Music Reviews

Matmos

The Civil War

Matador

Matmos’s last album was perhaps the most conceptually interesting and post-modernly aware cut and paste techno album I’ve ever heard. Using found sounds and samples of lab instruments/elective surgeries to create a dance soundtrack for the “beautiful people,” the band somehow simultaneously frustrated and appeased their core audience. The duo’s follow-up keeps the miraculous technique but sloughs off about one hundred and fifty years in instrumentation by building an album around instruments from medieval English folk and Civil War-era Americana re-envisioned for Tina Turner’s Thunderdome.

For a band whose main forum is the urban nightclub, having breakbeats dissolve into pedal steel, dobro and almost non-existent piano is certainly a calculated risk, but one that happens to be completely worthwhile. The question of the dubious musicality of rabbit skins is even answered on the highly danceable “Pelt & Holler.” Matmos know enough to not to alienate all of the fabulous folk, and throw them a bone to the tune of the hardly archaic disco-blues-funk “Y.T.T.E.” Even on this track, Matmos keep it on the Atari side rather than opting for the X Box. This album is as invigorating as any experimental electronic album you’re going to find. It’s quite nearly a 2003 companion piece to Damon Albarn and Michael Nyman’s visceral, technominous soundtrack to the cult cannibal film Ravenous. Never in a million years would I have thought I would own two albums like this and think so highly of both.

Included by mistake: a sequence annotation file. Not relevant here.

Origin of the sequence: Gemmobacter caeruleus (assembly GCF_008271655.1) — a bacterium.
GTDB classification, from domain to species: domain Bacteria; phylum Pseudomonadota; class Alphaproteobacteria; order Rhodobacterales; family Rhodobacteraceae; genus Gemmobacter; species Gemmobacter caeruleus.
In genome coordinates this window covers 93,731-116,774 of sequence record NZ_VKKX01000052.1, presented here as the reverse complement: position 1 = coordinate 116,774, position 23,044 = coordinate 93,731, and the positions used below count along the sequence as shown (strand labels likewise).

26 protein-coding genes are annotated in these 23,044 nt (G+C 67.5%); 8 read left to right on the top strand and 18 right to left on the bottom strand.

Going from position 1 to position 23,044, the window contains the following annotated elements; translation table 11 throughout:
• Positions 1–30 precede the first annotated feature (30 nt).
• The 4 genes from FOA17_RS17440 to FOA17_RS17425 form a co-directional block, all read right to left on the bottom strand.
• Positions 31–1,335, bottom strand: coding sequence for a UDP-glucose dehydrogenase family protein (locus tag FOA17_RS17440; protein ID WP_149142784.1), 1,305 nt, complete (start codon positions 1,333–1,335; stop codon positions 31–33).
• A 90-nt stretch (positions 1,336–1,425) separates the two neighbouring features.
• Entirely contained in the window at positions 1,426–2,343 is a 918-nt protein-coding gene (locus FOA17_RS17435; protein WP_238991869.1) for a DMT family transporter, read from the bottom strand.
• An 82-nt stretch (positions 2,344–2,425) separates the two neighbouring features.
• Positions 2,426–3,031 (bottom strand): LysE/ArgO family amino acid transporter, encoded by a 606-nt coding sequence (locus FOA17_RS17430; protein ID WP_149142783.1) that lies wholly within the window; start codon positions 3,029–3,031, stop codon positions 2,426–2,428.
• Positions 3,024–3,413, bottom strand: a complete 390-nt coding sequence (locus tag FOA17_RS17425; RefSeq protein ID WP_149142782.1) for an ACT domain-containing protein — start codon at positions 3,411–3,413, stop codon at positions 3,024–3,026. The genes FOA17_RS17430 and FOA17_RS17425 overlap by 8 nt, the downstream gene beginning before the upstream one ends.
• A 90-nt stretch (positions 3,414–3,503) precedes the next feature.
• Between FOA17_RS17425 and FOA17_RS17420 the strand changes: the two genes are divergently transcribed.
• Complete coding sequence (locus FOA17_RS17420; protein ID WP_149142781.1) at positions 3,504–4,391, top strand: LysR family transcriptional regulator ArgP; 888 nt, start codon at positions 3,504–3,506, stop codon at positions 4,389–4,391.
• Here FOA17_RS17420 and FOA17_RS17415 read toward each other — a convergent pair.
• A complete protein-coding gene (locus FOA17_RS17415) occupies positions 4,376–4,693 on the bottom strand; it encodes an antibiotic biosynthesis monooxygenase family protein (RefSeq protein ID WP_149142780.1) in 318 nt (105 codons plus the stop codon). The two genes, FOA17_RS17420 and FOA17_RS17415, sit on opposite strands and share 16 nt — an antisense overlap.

Matador: http://www.matadorrecords.com/


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